In the course of exploration for stone at Sandal and Lizhm Lakes, a number of quarries were opened and many deposits were developed. The more important of them are given in Table 1 and shown in Fig. Some quarries still exist. The largest quarry -100-200 metres in length and 8 metres in depth – is situated at the Lizhm Lake deposit. In the XIX-th century stone produced from the deposits of that group was used in facing of the Marble Palace, Princess Yurievskaya’s Mansion, Mikhailovsky (Engineers’) Castle and for inner decoration of St.Isaac’s and Kazansky Cathedrals, Mariinsky Palace and the Ethnography Museum. Both small and large blocks or slabs were quarried there. Blocks of size 6.4 x 1 x 1 m for columns of the Ethnography Museum and even monoliths as large as 26 x 6 m were also cut out. Some varieties of marble went into the manufacture of vases, pedestals and other small goods; others were used for fine home-made handicraft wares. However by the end of the XIX-th century all those quarries remained underused. In 1902-1905, stone from those deposits was used only for interior decoration of the Ethnography Museum, and in the Soviet Period it was once used in lining of the “Baumanskaya” station of the Moscow Underground Railway. According to a present estimate, none of these deposits is included in the basis of resources of the building stone industry.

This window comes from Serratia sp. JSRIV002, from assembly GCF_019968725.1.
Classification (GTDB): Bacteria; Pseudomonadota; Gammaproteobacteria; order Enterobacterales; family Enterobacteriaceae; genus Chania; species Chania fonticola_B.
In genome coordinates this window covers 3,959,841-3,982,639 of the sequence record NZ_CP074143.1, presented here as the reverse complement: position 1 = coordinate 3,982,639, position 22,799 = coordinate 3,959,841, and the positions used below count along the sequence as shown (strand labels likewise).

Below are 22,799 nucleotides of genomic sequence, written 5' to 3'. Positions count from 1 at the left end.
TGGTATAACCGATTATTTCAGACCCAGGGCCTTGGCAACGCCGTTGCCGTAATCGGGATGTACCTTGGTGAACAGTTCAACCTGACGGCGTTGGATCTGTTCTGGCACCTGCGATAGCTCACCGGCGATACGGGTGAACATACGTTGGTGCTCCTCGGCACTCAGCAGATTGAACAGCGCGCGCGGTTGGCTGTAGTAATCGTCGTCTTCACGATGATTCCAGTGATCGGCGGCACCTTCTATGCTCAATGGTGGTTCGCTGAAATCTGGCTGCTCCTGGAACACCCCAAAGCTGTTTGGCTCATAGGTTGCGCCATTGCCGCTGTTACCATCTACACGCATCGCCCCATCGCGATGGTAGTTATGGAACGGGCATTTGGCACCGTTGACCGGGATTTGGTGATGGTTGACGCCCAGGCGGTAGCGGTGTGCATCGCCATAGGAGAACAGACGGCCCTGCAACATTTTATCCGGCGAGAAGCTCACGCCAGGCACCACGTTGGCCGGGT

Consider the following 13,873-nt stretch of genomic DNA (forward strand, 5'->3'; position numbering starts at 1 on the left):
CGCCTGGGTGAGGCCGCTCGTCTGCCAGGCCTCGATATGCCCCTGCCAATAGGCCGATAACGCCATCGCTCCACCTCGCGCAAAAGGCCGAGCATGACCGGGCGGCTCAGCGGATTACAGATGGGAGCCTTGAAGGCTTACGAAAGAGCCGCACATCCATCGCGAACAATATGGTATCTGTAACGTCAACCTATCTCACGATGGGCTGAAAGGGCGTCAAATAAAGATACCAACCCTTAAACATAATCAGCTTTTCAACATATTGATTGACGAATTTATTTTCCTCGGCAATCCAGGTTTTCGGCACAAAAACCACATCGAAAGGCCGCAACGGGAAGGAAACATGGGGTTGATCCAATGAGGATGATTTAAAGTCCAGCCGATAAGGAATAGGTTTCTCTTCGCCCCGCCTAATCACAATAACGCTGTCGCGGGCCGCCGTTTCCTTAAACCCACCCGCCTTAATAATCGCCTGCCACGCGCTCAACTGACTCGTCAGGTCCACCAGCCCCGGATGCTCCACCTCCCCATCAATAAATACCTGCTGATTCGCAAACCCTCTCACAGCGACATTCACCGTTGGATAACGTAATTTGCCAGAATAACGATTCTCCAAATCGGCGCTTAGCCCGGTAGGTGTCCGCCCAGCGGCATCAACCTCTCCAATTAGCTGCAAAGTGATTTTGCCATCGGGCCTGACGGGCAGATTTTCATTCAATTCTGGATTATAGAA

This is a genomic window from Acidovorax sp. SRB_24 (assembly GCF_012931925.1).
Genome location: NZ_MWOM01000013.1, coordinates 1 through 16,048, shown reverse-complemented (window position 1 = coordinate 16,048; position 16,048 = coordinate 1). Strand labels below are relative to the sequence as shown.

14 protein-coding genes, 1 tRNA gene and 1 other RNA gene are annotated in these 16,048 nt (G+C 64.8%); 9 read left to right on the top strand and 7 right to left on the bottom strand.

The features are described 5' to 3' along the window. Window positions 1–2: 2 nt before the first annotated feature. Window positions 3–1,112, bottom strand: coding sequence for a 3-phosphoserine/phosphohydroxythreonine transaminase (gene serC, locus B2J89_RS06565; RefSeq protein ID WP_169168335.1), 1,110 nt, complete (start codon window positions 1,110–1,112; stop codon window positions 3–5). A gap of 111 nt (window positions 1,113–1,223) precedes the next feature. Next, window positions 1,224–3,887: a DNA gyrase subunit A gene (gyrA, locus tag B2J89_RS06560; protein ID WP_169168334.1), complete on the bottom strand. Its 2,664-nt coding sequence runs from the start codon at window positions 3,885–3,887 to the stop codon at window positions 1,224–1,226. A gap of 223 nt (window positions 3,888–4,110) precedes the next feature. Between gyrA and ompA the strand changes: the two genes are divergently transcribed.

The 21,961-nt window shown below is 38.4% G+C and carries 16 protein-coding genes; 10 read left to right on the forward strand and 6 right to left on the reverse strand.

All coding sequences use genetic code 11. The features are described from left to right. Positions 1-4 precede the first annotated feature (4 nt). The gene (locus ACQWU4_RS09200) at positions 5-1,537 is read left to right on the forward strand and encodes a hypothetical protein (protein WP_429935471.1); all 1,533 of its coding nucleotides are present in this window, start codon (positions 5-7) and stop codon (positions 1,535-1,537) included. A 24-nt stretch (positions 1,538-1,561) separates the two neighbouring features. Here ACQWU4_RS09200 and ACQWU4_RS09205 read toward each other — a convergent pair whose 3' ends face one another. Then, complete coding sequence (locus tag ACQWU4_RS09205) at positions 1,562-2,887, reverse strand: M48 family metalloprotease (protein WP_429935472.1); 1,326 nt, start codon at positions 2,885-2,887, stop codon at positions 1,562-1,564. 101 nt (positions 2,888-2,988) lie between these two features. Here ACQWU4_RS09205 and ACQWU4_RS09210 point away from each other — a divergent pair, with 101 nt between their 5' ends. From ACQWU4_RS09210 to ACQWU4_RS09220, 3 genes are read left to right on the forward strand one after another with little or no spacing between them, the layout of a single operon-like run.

The first blocks of decorative marbles from the Ladoga deposits near Rusceala and Ioyensu villages were sent to St.Petersburg in 1766. And shortly after it, in 1767 marble quarries at Rusceala were developed and a sawing mill was opened. Both massive grey and banded grey-white Rusceala marble was used for revetment of walls of the Marble Palace. Especially extensive development started with the erection of St.Isaac’s Cathedral. The work on decorative stones and marbles for pilasters was carried out till 1830. At that time blocks weighing up to 16 tonnes could be cut. Since 1830, upon exhaustion of the most beautiful and solid marble, the quarry began to mine material for lime production. Nowadays it has been neglected and flooded with water, but its proportions are striking: the length is ranging from 300 to 500 m and the depth varies between 30 and 50 m. The trench is surrounded with underground excavations. Today the stone is extracted from adjoining lenses and beds. It is used now as a source for lime and murble cuttings. Only a limited amount of the rock is applied in facing. But this stone differs rather substantially in its pattern, colour and composition from the former varieties. The St.Petersburg Metro Station “Primorskaya” (Seaside station) is clad with it.